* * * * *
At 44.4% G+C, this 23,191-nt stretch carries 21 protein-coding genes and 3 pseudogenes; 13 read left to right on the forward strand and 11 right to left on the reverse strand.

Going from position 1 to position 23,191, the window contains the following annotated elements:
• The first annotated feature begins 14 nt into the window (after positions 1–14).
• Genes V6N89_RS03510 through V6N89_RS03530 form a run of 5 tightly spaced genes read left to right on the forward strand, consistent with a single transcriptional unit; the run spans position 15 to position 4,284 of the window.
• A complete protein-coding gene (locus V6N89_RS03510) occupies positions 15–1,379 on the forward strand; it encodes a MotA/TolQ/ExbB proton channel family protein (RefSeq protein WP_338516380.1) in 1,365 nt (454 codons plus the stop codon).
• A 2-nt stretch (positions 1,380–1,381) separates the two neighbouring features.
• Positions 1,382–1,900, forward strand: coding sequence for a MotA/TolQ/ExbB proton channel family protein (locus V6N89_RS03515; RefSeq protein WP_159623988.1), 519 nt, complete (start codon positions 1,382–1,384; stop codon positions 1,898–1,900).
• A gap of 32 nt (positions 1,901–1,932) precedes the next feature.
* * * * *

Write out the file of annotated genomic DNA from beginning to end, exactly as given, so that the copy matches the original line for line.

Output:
At 44.4% G+C, this 23,191-nt stretch carries 21 protein-coding genes and 3 pseudogenes; 13 read left to right on the forward strand and 11 right to left on the reverse strand.

Going from position 1 to position 23,191, the window contains the following annotated elements:
• The first annotated feature begins 14 nt into the window (after positions 1–14).
• Genes V6N89_RS03510 through V6N89_RS03530 form a run of 5 tightly spaced genes read left to right on the forward strand, consistent with a single transcriptional unit; the run spans position 15 to position 4,284 of the window.
• A complete protein-coding gene (locus V6N89_RS03510) occupies positions 15–1,379 on the forward strand; it encodes a MotA/TolQ/ExbB proton channel family protein (RefSeq protein WP_338516380.1) in 1,365 nt (454 codons plus the stop codon).
• A 2-nt stretch (positions 1,380–1,381) separates the two neighbouring features.
• Positions 1,382–1,900, forward strand: coding sequence for a MotA/TolQ/ExbB proton channel family protein (locus V6N89_RS03515; RefSeq protein WP_159623988.1), 519 nt, complete (start codon positions 1,382–1,384; stop codon positions 1,898–1,900).
• A gap of 32 nt (positions 1,901–1,932) precedes the next feature.